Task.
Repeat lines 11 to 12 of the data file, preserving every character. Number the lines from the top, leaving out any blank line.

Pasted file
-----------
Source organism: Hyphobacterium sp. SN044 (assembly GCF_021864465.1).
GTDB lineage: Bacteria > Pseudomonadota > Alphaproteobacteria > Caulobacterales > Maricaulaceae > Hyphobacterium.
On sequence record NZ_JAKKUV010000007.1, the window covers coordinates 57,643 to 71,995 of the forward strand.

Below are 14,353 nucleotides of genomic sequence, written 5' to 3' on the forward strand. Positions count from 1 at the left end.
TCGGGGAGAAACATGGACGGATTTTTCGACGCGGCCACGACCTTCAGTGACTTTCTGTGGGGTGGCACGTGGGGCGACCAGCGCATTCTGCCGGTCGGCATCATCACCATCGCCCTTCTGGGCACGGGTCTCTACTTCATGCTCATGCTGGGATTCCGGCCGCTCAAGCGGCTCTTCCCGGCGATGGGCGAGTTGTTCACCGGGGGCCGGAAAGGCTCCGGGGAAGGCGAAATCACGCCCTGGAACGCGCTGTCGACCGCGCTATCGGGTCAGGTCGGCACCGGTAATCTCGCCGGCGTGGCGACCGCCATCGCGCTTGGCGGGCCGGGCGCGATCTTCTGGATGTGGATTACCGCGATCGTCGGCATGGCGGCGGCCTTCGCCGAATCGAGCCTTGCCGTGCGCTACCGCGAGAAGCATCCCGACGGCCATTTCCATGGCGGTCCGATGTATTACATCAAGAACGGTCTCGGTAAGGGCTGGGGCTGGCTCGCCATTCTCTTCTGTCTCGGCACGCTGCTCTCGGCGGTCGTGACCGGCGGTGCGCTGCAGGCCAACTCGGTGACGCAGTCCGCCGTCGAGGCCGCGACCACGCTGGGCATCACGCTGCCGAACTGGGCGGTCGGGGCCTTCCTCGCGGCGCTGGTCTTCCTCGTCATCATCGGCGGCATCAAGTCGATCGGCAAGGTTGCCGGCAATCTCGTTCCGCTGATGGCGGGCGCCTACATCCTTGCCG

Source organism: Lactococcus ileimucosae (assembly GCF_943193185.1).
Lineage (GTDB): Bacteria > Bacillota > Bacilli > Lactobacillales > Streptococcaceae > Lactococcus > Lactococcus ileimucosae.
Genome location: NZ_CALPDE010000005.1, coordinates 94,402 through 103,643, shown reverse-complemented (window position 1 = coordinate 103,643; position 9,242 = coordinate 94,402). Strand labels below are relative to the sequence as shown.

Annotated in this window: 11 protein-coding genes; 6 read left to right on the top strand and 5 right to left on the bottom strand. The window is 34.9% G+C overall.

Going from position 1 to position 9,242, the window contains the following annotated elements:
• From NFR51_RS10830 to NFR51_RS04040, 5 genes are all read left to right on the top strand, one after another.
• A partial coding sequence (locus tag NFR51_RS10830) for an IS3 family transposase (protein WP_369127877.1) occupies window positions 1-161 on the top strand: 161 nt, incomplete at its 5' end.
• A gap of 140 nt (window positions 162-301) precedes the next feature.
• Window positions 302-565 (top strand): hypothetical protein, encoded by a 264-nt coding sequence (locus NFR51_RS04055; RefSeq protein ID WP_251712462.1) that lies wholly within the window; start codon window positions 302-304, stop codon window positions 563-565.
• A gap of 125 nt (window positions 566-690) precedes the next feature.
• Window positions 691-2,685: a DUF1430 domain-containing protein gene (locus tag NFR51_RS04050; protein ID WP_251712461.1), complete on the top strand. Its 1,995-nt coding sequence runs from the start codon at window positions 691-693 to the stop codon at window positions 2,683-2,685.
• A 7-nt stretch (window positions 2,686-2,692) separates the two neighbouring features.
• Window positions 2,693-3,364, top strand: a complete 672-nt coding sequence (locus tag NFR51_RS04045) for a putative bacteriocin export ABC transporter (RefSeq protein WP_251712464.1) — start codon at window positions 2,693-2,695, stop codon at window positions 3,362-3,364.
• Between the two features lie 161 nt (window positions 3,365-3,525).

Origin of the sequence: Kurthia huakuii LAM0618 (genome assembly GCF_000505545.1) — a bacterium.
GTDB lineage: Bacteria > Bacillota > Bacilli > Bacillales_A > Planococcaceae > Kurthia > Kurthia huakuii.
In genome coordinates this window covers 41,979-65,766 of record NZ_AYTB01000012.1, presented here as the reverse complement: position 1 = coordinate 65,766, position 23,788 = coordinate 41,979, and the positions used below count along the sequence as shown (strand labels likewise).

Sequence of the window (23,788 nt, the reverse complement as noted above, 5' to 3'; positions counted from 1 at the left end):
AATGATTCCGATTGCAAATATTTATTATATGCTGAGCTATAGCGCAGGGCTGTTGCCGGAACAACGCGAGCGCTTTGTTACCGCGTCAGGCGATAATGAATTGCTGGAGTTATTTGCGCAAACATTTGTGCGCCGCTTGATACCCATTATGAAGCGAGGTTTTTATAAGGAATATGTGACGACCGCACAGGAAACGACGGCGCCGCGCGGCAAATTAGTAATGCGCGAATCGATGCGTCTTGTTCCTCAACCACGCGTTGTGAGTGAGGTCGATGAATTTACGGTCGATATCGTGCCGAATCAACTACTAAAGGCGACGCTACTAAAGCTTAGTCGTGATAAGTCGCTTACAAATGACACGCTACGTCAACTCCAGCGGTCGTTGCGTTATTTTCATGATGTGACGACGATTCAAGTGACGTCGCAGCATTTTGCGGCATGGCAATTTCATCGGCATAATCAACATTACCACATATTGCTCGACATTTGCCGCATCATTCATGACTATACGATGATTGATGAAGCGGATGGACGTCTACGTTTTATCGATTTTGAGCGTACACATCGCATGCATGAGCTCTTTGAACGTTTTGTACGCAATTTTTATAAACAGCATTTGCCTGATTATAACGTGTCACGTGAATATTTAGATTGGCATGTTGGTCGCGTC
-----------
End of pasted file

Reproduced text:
• From NFR51_RS10830 to NFR51_RS04040, 5 genes are all read left to right on the top strand, one after another.
• A partial coding sequence (locus tag NFR51_RS10830) for an IS3 family transposase (protein WP_369127877.1) occupies window positions 1-161 on the top strand: 161 nt, incomplete at its 5' end.